The 1880s and 1890s saw Hedley engaging with several major contemporary issues in the wider world. Articles he wrote for the Dublin Review on evolution, the authority of scripture, and faith were motivated by a determination to take seriously various developments in the modern world and their effect on religion. As editor of the Dublin Review he was credited for moving the journal away from the narrow, ultramontane concerns espoused by W. G. Ward; Bishop Ullathorne congratulated Hedley, commenting that ‘it is high time it became a Catholic rather than a party review’ (Wilson, 189). Wilfrid Ward, a later editor of the Dublin Review, noted that Hedley's gift was his ‘great unity and great mellowness of intellect’, which enabled him to be ‘keenly alive to modern needs … yet seeing that human nature is ever the same, and that much that is modern is a recurrence of older ways of thinking’ (Ward, 4–5). Hedley's pragmatic, steady judgement was also evident in his actions during the modernist crisis in the first decade of the twentieth century, when ‘he kept his head … and was no doubt the cause for others keeping their heads too’ (Beck, 221).

Hedley's determination to take the modern world seriously can also be seen in his involvement in the debate concerning Catholic higher education in the last two decades of the nineteenth century. He ‘understood above all, the needs of education. He could grapple with the spirit of the age. Hence he was found the fittest to be chosen in 1896 as President of the Catholic University Board’ (The Tablet, 13 Nov 1915). Despite the opposition of Cardinal Manning, Hedley advocated that Catholics be permitted to attend the ancient universities of Oxford and Cambridge; his efforts led to the ban's being lifted by Pope Leo XIII in 1895. It was therefore with some justification that one of Hedley's obituarists noted: ‘in his long episcopate, he had immense influence on Catholicism in this country’ (ibid.). His abilities did not go unrecognized in Rome, for in 1891 he was honoured by Pope Leo XIII with the title of assistant at the pontifical throne. Bishop Hedley died, of a heart attack, at Llanishen, near Cardiff, on 11 November 1915, and was buried on the 17th in Cardiff cemetery.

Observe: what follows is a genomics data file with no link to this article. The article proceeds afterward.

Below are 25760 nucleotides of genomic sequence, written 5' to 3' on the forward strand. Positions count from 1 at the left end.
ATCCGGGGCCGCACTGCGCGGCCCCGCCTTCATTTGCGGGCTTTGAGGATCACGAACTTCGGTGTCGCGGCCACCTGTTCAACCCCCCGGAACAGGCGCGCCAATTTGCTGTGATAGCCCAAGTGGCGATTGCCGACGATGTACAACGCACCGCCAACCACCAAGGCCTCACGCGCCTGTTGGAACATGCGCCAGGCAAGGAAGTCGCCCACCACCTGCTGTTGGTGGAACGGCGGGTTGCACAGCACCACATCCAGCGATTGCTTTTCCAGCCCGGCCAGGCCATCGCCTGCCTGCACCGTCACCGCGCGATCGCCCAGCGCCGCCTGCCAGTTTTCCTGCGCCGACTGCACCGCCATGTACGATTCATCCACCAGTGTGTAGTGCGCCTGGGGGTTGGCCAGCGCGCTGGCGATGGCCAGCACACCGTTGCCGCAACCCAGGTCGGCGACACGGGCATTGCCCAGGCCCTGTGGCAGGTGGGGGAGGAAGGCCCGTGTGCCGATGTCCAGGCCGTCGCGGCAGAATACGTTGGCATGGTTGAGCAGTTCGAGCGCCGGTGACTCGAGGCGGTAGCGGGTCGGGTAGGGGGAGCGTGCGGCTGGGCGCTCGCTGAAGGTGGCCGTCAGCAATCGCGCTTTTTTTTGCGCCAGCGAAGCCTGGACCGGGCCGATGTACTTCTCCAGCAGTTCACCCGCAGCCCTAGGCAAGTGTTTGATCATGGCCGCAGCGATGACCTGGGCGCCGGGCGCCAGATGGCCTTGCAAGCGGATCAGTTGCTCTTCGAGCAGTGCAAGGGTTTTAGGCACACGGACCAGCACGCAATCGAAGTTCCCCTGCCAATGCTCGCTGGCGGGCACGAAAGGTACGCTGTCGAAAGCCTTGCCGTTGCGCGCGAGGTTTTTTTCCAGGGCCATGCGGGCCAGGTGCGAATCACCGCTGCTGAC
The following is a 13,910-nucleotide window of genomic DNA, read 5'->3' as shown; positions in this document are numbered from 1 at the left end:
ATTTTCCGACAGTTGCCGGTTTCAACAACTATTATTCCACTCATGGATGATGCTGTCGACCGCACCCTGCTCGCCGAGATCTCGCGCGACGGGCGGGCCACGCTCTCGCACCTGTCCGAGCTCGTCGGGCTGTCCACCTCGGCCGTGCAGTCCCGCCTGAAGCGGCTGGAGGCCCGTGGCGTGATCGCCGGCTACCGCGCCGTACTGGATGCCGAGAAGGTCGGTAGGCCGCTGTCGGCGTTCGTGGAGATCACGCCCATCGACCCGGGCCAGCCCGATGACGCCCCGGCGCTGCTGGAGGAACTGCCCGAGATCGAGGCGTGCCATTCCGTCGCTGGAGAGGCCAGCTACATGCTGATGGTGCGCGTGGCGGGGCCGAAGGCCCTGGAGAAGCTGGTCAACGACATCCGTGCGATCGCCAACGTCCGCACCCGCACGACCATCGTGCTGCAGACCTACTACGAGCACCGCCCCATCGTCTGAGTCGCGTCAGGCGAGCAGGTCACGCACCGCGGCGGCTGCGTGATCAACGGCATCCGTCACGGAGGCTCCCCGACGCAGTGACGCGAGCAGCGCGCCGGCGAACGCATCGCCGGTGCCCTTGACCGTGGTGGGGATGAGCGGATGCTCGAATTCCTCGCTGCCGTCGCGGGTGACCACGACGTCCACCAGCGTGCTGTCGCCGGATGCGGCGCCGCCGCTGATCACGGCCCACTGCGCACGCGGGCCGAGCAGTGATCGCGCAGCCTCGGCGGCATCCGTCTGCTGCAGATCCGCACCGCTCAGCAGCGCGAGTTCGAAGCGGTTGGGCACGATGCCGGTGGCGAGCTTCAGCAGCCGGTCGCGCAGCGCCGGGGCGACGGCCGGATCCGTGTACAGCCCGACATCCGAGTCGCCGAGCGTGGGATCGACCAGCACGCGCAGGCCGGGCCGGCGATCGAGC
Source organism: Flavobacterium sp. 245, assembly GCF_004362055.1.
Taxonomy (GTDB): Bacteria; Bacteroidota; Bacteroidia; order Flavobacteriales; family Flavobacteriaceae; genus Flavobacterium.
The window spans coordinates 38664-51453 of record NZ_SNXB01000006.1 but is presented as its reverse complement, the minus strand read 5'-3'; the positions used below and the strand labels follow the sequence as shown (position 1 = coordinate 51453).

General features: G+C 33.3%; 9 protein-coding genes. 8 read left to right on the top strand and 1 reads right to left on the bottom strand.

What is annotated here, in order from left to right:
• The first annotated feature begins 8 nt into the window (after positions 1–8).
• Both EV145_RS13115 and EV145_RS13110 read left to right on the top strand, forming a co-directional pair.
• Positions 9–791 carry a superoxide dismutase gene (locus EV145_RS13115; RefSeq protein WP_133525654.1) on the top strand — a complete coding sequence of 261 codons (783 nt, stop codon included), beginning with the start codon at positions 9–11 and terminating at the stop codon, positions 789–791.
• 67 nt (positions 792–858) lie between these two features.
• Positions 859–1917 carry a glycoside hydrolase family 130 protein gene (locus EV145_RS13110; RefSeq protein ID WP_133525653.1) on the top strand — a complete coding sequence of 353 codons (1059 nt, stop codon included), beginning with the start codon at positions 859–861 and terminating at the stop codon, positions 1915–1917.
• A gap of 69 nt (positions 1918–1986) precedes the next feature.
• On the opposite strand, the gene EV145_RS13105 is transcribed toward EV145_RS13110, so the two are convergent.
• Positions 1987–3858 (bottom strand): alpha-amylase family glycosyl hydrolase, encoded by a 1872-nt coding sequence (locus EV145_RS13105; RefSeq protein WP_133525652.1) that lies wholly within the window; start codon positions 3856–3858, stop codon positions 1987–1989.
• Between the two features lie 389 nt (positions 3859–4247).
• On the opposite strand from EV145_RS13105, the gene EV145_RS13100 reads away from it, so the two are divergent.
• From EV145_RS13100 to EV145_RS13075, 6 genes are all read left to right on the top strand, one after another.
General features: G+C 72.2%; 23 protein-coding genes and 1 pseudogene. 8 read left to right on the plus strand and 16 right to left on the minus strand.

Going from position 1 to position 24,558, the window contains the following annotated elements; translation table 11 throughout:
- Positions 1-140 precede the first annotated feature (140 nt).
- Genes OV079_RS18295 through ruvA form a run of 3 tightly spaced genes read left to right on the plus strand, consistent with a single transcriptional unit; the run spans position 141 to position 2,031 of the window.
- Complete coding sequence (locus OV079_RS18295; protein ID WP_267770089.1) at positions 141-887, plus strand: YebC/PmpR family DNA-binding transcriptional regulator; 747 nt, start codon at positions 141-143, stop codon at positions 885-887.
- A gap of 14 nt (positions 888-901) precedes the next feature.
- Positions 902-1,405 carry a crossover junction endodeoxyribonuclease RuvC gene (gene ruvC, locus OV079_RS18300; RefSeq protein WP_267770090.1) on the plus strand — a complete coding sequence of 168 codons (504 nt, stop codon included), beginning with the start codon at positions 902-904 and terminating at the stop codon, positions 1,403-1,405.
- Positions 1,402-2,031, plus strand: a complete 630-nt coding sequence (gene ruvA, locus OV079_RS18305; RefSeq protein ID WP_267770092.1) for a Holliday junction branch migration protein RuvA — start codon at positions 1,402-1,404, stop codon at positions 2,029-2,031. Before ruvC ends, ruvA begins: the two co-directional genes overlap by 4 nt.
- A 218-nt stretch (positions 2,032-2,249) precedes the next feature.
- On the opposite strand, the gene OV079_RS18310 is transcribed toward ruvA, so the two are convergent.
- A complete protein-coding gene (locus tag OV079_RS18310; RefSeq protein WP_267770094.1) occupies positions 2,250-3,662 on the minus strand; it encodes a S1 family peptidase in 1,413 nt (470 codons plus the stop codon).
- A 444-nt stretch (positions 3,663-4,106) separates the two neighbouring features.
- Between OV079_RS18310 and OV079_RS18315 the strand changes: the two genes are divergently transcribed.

Alban Hood

Sources  

J. A. Wilson, The life of Bishop Hedley (1930) · G. A. Beck, ed., The English Catholics, 1850–1950 (1950), 217–22 · The Tablet (13 Nov 1915) · W. Ward, ‘Bishop Hedley’, Dublin Review, 158 (1916), 1–12 · I. Cummins, diaries, Belmont Abbey Archives, MS 696, 3 · G. Buisseret, history of Belmont, Belmont Abbey Archives, MS 673, 76 · G. Scott, ‘The English Benedictine mission and missions’, Benedict's disciples, ed. D. H. Farmer (1998) · B. Green, ‘Cuthbert Hedley, 1837–1915’, EBC symposium papers, 1987, 38–46 · J. E. Matthews, ‘Bishop Hedley as editor’, Dublin Review, 198 (1936), 253–66

Archives  

Ampleforth Abbey, Yorkshire, archives, MSS · Belmont Abbey, Hereford, archives, MSS · Douai Abbey, Woolhampton, Berkshire, archives, MSS · Downside Abbey, near Bath, archives, MSS · NL Wales, archives, corresp.


Likenesses  

oils, Ampleforth Abbey, Yorkshire